Checking In

Today, we’re halfway through our unprocessed challenge! I want to give a huge thanks to all the guest authors so far, and to the ones still to come. Please be sure to visit their blogs and websites and show your appreciation in the comments.

This seems like a good time to check in with everyone and see how it’s going. I’ll go first.

I’ll admit that I’ve caught myself on autopilot a couple of times. A few days ago I reached for the bottle of Sriracha hot sauce to spice up my lunch. It wasn’t until later that day that I realized I forgot to check the ingredients — and unfortunately discovered that they add preservatives.  (I quickly checked the other bottles in my pantry: Chipotle Tabasco thankfully passes the Kitchen Test, but Tapatio? Not so much.)

I mentioned this to my boyfriend, and he recalled a conversation we had shortly after we first met. We were discussing his keeping mostly Kosher at home, and he told me that it helped change his relationship to food. Instead of reaching for something out of habit, he was forced to make specific, conscious choices. It’s all about eating deliberately, a process that takes a lot of effort even for the most diligent of us.

The other revelation I’ve had is that there is one ingredient that sneaks into a lot of foods from even the “healthiest” of companies: “Natural flavor.”

I’ll leave the flavoring details up to Erin in her upcoming guest post, but for now I’ll just say how surprised I was to find “natural flavor” in many foods that would otherwise pass the kitchen test. Even the best, most dedicated of companies are sometimes guilty of this.

I’m also still trying to find the answers to a couple of questions about specific ingredients.  Last weekend at the BlogHer Food conference, I grilled the Scharffen Berger reps about soy lecithin. Lecithin is used as an emulsifier in large-scale chocolate production. They told me that if you were making chocolate at home, you probably wouldn’t use it. Unfortunately, they did not know if lecithin itself could be made at home (in theory, at least). So the jury’s still out on that one. In the meantime, I’ve been enjoying Trader Joe’s Dark Chocolate with Almonds, Trader Joe’s 71% Fair Trade Chocolate, and Theo Chocolate’s 84% Dark — all are made without lecithin.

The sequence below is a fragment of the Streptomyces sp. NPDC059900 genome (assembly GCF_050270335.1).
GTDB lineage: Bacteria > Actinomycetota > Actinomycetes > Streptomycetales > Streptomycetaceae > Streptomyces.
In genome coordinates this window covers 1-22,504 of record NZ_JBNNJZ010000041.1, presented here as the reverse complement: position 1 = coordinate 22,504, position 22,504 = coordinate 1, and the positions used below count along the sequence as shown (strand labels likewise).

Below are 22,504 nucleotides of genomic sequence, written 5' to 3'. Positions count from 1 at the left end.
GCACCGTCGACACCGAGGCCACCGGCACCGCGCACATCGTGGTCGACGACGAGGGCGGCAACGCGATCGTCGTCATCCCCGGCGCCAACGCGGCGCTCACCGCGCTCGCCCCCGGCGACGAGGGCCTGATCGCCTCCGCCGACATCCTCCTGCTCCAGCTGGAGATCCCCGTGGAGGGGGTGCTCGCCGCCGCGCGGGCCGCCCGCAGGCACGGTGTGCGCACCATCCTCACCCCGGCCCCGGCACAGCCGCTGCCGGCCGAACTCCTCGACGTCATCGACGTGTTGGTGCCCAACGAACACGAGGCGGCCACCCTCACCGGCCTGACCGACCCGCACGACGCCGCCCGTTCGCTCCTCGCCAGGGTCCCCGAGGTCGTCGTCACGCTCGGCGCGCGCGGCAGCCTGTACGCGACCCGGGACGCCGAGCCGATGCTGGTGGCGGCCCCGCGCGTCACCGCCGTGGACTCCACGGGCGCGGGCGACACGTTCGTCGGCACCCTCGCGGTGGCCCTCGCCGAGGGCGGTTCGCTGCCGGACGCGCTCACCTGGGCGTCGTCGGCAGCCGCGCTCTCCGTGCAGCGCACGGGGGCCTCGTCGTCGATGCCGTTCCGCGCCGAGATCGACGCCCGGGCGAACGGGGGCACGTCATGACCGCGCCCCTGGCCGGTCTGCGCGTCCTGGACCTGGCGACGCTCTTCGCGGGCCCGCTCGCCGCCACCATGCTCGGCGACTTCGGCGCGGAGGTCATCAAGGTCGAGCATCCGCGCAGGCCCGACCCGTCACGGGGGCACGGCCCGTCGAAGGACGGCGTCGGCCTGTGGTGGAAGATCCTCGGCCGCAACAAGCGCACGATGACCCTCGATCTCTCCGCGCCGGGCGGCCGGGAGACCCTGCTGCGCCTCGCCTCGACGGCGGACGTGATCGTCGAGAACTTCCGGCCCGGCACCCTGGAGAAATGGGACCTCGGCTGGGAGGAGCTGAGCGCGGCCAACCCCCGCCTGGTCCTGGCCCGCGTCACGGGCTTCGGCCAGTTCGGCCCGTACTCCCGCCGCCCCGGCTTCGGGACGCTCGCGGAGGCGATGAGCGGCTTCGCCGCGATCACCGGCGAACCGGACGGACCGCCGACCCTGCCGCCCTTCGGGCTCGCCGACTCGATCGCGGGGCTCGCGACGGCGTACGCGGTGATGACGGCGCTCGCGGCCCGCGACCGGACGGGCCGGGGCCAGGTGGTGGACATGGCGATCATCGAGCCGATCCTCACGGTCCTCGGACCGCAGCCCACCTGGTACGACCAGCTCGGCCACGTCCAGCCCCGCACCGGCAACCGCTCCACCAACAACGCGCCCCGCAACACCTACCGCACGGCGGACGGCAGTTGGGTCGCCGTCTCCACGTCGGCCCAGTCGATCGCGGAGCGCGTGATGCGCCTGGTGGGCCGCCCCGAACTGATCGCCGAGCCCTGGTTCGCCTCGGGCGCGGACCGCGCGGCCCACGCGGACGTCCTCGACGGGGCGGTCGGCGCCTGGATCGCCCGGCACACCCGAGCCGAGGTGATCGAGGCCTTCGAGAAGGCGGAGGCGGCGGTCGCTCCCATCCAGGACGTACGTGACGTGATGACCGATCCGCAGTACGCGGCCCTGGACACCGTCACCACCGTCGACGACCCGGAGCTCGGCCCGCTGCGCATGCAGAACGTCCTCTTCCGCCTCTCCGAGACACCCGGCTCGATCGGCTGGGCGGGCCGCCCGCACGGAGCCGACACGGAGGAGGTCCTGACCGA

The other ingredient I’m trying to pin down is xanthan gum. I’ve learned that many people (especially those who are avoiding gluten) buy xanthan gum directly and use it at home.  However, I have yet to surmise if xanthan gum could be made at home. Anyone have insight on that?

So, now it’s your turn.  How is your unprocessed month going? Is it easier or harder than you expected?  Have you had any particularly revelatory experiences? Have you been supported by friends and family, or have they made it more difficult for you? Do tell!

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13 Comments on "Checking In"


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I’m loving my unprocessed month! As I expected I’m far less healthy than I thought! Examining all labels has been such a learning curve! I have found a bar of dark chocolate without lecithin and managed to go to the movies without buying popcorn which was remarkably easy and lots cheaper! I haven’t even missed diet coke, if I can eliminate just that from my diet long term I shall be very happy (and healthier)!


This blog post explains soy lecithin. I don’t think its something you could make at home.


Having read the soy lecithin article I shall continue to avoid it at least for this month (didn’t know it was an E number!) Cant help but be suspicious of its seemingly sudden appearance in so many things! Thanks for the info.

Kristin Smith

I am too interested to hear what you find out about Xanthum gum! I use it in all our gluten free cookies because I know it acts as a binding agent, but what the heck is that stuff!

Well, I caved. This truly has been a challenge for me, even though I consider myself to be a healthy, conscious eater. My philosophy on food revolves heavily around balance, and I’m a firm believer that the mind has as much influence over how healthy we are as the body does; that’s where the balance comes in, since we all know a lifetime of Big Mac’s does not a healthy body make, even if you really enjoy them. So instead of feeling satisfaction I’ve felt a lot of deprivation for the last 15 days, and that makes me feel decidedly unhealthy. Oh I still have a middle finger solidly extended to Big Food, but I’m not going to grill (no pun intended) the chef of The Flying Pig about what’s in his Dealth Sauce when I eat it once a year. I’m just going to lick the damn sauce off… Read more »

Wow, some crazy computer buggyness is affecting me – It’s called The Toddler. Sorry about that.
Having said all that, thank you so much for starting this challenge and raising awareness about what we eat and where our food comes from. You are in the front of a big wave that I hope just keeps getting bigger!

Amber Stott

I’ve got a bag of xanthan gum from Bob’s Red Mill. The package says, “xanthan gum is made from the outer layer of a tiny, inactive bacterium”. I’m reading a book about Twinkies, and the author researches every ingredient in the processed cakes. The author says that the bacteria that make xanthan gum are: “fermented in good old Midwestern corn syrup”.



Thanks Andrew; yes, I deifnitely have my own unique definition of unprocessed which certainly falls under “better rather than “best”. I was bummed nonetheless – I wanted to go whole hog for October, but you’re right in that for me, 100% felt too much like dieting and that breeds failure, which is never a good idea.